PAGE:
Social impact

Black History Month: how Gen Z is shaping BLM

Written by
Published on
October 15, 2020
Last updated
May 9, 2024

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With the Black Lives Matter movement rising to prominence in 2020, this Black History Month in the UK is both a time to reflect - but also to look to a future of action and positive change. If the virtual actions and physical protests of the past year are anything to go by, Gen Z will play an active role in shaping an anti-racist future.

The actions that sparked a movement

For a generation growing up more connected to global communities than any other, it’s not surprising that Gen Z was galvanized to support the Black Lives Matter movement. Following the death of George Floyd on May 25 of this year, 16-24-year-olds were among the most vocal.

In major cities and minor towns the world over, people began the difficult but necessary feat of protesting in the middle of a global pandemic. At the time, it was tempting to divide young protestors into digital and physical roles - some Gen Zs flooded Instagram and Facebook, others took to the streets wearing masks and carrying placards. It later emerged that the two modes of protest could not have existed without each other.

A man wears a mask at a BLM protest.

Gen Z have the moral compasses needed to provide grassroots support to BLM, and as digital natives, they had the tools and resources to coordinate protests and keep each other safe. Twitter and Instagram served as local knowledge hubs for activists to orientate themselves, and in the build-up to demonstrations, protestors shared advice on how to protest safely, reminding each other to wear masks and carry hand sanitizer. As 19-year-old Nupol Kiazolu addressed protestors on 42nd St in New York, she spoke to a crowd that had found her via Instagram Stories, after police blocked out the original meeting point.

Difficult conversations

While protesting was not an option for everyone, Gen Z got behind BLM in a number of other online and offline actions. A huge focus of the BLM movement has been the need to have difficult conversations - to hold friends and family accountable for racist views and actions, and to incite change by education and discussion. This is something that younger generations did not shy away from. 62% of UK 16-24-year-olds have raised awareness with family, with 63% having the same difficult conversations with friends. In the US, the figures are 59% and 63% respectively. As a generation that is more digitally connected than their older counterparts, Gen Z are poised to bring all-important fresh perspectives to family members, and to each other.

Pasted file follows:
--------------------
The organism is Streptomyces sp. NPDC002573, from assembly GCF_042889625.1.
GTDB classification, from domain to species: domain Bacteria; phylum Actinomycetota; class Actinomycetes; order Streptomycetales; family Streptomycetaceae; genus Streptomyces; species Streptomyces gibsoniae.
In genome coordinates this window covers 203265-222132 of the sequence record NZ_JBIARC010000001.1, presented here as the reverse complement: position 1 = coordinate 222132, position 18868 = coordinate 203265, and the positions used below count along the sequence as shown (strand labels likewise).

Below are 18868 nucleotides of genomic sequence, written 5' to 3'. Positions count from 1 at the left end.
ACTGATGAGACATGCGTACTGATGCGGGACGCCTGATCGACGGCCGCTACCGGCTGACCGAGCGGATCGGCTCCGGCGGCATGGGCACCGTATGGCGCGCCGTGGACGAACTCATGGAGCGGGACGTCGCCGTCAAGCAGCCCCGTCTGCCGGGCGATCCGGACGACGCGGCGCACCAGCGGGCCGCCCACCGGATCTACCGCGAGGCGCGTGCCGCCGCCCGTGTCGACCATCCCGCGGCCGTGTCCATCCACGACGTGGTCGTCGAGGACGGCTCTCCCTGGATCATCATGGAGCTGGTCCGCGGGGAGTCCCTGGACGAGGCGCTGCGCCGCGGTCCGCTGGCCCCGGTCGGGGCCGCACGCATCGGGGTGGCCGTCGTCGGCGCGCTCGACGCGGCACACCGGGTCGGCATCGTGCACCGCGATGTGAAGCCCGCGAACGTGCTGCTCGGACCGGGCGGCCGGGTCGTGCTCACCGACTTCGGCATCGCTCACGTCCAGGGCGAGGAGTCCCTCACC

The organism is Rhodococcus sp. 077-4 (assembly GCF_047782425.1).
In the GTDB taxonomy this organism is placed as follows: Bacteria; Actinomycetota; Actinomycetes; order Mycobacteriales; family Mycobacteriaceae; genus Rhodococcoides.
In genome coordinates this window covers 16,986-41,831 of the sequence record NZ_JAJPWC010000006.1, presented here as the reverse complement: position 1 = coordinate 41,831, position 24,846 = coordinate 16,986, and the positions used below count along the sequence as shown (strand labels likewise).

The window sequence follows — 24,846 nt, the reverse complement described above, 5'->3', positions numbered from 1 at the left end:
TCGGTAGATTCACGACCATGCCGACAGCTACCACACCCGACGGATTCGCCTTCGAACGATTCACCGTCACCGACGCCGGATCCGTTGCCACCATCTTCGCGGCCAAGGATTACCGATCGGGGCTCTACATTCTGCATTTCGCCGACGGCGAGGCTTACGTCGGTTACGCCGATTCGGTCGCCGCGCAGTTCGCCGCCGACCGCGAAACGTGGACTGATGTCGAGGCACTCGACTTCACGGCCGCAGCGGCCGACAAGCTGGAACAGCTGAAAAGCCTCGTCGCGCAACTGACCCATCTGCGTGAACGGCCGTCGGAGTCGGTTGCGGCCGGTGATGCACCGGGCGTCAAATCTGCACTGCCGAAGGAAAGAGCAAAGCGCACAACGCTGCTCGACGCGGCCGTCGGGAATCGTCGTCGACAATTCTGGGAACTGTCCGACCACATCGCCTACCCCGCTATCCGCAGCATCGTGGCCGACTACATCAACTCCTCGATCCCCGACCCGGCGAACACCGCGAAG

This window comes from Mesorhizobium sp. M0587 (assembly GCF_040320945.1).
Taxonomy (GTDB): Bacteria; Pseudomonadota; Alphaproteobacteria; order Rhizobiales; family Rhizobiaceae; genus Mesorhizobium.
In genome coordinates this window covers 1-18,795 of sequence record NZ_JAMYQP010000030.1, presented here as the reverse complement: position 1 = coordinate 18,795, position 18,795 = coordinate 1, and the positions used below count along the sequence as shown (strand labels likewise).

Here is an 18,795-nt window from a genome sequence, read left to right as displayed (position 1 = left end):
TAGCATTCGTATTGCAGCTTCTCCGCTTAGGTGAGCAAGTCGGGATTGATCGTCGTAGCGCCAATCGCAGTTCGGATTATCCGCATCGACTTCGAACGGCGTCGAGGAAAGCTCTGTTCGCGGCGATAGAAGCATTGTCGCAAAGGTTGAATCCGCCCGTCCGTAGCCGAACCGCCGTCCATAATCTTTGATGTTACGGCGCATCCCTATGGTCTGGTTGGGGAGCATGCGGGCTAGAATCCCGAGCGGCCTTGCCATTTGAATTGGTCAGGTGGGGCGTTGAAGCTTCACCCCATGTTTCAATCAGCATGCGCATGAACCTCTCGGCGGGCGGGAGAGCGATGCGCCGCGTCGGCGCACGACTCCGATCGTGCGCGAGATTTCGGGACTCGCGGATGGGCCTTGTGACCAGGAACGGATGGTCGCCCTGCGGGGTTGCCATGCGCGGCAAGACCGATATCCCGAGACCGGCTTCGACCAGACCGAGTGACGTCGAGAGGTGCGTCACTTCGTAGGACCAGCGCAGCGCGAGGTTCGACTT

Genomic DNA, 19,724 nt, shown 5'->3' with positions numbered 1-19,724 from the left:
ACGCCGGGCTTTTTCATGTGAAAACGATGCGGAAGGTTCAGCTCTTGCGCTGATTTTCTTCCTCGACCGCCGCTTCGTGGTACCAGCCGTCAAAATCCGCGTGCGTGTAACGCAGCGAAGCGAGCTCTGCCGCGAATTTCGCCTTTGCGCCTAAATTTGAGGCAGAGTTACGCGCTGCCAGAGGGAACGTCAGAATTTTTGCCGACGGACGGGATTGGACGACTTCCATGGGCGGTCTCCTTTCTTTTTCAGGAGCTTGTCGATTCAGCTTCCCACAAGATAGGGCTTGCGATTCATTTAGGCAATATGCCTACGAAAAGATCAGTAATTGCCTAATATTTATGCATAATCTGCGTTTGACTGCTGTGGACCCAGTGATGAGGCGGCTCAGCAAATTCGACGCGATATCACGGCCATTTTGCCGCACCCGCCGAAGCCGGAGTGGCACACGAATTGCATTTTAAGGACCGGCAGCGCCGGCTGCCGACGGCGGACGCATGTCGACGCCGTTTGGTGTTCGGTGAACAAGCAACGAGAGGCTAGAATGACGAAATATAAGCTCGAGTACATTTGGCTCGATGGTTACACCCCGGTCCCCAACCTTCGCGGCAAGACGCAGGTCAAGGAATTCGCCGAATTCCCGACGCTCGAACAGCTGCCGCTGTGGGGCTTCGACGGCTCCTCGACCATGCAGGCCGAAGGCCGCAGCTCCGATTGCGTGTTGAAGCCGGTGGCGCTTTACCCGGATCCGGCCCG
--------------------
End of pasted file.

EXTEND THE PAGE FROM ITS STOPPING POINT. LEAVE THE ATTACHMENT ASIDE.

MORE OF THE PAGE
A sign reads "my grandmuvah marched for this and here 63 years later I am marching too!!! SMH"

These conversations were only amplified by social media, and Gen Z were quick to hold themselves - and each other - accountable for performative action. While posting on social media was common for this digitally-native generation - 61% of UK Gen Zs and 67% of US Gen Zs did so - the most common action for 16-24-year-olds was to sign a petition. Social media also took on a new, informative element, as activists collated protests to sign, resources to read and actions to take into shareable content.

Holding brands to account

A key cornerstone of Gen Z’s activism for BLM has been to challenge inauthenticity from the brands they buy from. 80% of Gen Z called upon brands to use their platform to raise awareness of racism, and the majority of young consumers demanded direct, tangible changes from brands in light of BLM.

Young protestors gather with placards.

74% of UK Gen Z called for brands to make their marketing more inclusive of people from all backgrounds, and 73% said they wanted brands to make their products more inclusive. Almost three-quarters of UK Gen Zs also said that brands should make changes internally, so that black employees were supported. Gen Z sentiment was similar in the US, with over 75% of 16-24-year-olds calling for more inclusive products and marketing, as well as a more inclusive workplace.

While Gen Z are clear that brands should use their platforms to raise awareness, to do this alone is not enough. Brands have to make their pledges to support BLM authentic, by making tangible changes behind-the-scenes. This demographic is fully aware of how valuable they are - as consumers, and as young voices - and they’re not afraid to hold brands to account.

For more insights into Gen Z activism, download the Youth Trends Report 2020.

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